The Last Deep Breath follows Grey, an orphan who is shaped by events in his past and continues to let the world chart his course, like a boat adrift at sea. And yet, there is something about Grey that doesn’t strike anyone around him (except perhaps his foster brother, Pax) as someone aimless.
In fact, most people seem to look at him and think he’s capable of killing.
Woman after woman begs him to off her husband and he bides his time, moving from woman to woman and never taking care of their spouses before he leaves without saying goodbye.
When he meets Kendra, things start to change. She’s an actress who is looking to make a comeback, and he was on his way to Los Angeles, so it’s a good match for him at the time. Once in LA he can proceed with his personal quest, which is to find the person his foster sister mentioned, the man he thinks can help him locate Ellie after her disappearance.
One of the best features of Tom Piccirilli’s writing is how fully he fleshes out characters without overtelling; he makes it look effortless to tell such an engaging tale in a hundred pages. He also doesn’t start out with a lot of backstory, and when Grey’s history is introduced it weaves in with the present in such a way that you never feel like you lost forward momentum. Piccirilli also breathes life into Ellie and Pax, despite how little time they’re actually on the page and despite the fact that, other than a phone call with Pax, neither of them appears in the book in real time. Pax lingers like a shadow, his presence felt throughout. There’s a sense of how much of Grey has been influenced by his foster brother, and Grey’s love for his foster sister is a driving force that’s as real as water or skin.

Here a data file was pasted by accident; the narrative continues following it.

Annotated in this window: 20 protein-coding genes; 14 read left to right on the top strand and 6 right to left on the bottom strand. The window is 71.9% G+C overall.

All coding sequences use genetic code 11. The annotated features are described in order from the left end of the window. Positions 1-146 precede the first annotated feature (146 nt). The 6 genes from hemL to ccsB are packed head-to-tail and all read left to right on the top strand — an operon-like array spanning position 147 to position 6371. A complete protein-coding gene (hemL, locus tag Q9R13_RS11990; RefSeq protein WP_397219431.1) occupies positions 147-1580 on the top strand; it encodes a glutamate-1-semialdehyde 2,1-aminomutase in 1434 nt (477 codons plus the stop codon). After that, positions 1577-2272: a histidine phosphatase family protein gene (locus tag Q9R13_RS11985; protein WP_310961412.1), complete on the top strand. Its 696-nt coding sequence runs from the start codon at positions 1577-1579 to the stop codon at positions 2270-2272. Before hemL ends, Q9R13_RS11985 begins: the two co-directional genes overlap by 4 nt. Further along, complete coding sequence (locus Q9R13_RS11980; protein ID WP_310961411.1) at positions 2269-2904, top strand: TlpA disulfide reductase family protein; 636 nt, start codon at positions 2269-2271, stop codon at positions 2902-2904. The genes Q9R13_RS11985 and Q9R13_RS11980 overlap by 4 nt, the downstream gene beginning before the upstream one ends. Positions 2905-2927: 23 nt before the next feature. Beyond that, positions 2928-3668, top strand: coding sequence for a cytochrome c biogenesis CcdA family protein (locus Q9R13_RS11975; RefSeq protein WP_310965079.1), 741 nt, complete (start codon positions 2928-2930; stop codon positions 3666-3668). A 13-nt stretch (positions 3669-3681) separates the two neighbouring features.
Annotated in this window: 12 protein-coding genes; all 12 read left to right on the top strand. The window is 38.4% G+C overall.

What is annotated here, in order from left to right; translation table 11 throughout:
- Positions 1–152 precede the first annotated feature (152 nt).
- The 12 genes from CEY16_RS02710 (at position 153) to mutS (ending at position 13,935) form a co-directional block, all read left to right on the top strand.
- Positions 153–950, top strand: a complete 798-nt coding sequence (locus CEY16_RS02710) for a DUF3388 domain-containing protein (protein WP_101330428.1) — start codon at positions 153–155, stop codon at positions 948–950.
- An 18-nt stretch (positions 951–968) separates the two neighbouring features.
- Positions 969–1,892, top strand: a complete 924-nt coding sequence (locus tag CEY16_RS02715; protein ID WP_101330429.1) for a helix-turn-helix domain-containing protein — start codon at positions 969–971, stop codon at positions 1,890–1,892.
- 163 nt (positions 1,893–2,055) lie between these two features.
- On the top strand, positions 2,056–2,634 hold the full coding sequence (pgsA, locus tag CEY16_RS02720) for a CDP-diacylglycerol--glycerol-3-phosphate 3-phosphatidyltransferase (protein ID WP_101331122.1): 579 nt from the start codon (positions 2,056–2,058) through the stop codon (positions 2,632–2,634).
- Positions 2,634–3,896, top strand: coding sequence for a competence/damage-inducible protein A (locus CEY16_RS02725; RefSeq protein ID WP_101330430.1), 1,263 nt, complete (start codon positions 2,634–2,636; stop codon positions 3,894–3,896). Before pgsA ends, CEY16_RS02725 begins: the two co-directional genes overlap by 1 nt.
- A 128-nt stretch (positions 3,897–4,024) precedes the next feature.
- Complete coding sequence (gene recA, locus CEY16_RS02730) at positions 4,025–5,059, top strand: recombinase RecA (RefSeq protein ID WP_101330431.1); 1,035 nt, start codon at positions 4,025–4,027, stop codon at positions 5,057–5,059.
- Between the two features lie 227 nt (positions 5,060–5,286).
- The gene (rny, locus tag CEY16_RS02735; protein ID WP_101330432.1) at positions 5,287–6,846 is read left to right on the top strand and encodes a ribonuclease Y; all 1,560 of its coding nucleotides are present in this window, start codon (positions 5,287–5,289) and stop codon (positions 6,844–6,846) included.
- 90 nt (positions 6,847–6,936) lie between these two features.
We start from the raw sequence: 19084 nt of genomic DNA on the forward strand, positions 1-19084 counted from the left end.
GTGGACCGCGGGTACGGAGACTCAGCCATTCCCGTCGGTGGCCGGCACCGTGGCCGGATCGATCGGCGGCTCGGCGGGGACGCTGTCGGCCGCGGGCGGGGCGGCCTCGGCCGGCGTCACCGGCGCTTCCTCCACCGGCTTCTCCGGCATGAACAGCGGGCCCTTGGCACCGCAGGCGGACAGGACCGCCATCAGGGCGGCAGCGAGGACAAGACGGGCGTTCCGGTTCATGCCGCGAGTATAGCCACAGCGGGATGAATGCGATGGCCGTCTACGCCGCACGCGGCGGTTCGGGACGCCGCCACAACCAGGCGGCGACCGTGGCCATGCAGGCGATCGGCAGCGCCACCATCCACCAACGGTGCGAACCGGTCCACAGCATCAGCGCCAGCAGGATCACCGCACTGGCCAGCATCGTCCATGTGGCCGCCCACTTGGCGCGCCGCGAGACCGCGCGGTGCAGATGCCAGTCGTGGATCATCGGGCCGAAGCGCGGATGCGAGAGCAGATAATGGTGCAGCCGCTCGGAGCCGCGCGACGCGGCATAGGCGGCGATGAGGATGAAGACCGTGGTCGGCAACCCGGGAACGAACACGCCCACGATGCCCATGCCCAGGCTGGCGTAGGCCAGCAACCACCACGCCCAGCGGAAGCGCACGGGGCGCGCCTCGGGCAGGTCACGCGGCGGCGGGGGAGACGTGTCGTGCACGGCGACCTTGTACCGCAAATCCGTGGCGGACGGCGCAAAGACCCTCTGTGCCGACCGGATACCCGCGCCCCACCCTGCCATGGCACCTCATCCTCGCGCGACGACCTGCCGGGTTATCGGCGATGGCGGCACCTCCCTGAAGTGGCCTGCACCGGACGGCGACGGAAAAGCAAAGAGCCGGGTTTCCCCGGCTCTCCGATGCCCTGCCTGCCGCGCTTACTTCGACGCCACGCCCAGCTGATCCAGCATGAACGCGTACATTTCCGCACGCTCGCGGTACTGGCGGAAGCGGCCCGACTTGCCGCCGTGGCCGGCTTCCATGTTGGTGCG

Things do not go as planned, and the twists and turns along the way lead to an unexpected resolution for this novella, which is highly recommended. The print version has a bonus short story called “Between the Dark and the Daylight”, rounding out a worthy collection for crime fiction fans.